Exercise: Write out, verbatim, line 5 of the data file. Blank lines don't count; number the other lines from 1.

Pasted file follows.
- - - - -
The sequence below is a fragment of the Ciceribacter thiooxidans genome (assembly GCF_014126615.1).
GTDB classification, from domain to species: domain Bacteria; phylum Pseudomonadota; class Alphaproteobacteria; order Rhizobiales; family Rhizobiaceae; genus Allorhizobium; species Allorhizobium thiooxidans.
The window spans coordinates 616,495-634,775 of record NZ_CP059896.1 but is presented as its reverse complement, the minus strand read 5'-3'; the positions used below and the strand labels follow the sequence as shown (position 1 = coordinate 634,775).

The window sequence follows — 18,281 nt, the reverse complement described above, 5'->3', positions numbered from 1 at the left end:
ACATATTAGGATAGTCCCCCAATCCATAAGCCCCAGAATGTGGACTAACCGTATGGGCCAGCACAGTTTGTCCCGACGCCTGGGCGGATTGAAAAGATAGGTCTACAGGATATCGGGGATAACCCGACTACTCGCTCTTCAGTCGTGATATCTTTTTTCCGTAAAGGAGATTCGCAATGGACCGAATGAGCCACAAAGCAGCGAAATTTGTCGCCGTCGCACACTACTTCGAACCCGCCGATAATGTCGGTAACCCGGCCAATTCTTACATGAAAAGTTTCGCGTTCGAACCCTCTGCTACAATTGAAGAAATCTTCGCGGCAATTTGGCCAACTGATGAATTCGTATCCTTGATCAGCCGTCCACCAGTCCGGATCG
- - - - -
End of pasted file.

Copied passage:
ACATATTAGGATAGTCCCCCAATCCATAAGCCCCAGAATGTGGACTAACCGTATGGGCCAGCACAGTTTGTCCCGACGCCTGGGCGGATTGAAAAGATAGGTCTACAGGATATCGGGGATAACCCGACTACTCGCTCTTCAGTCGTGATATCTTTTTTCCGTAAAGGAGATTCGCAATGGACCGAATGAGCCACAAAGCAGCGAAATTTGTCGCCGTCGCACACTACTTCGAACCCGCCGATAATGTCGGTAACCCGGCCAATTCTTACATGAAAAGTTTCGCGTTCGAACCCTCTGCTACAATTGAAGAAATCTTCGCGGCAATTTGGCCAACTGATGAATTCGTATCCTTGATCAGCCGTCCACCAGTCCGGATCG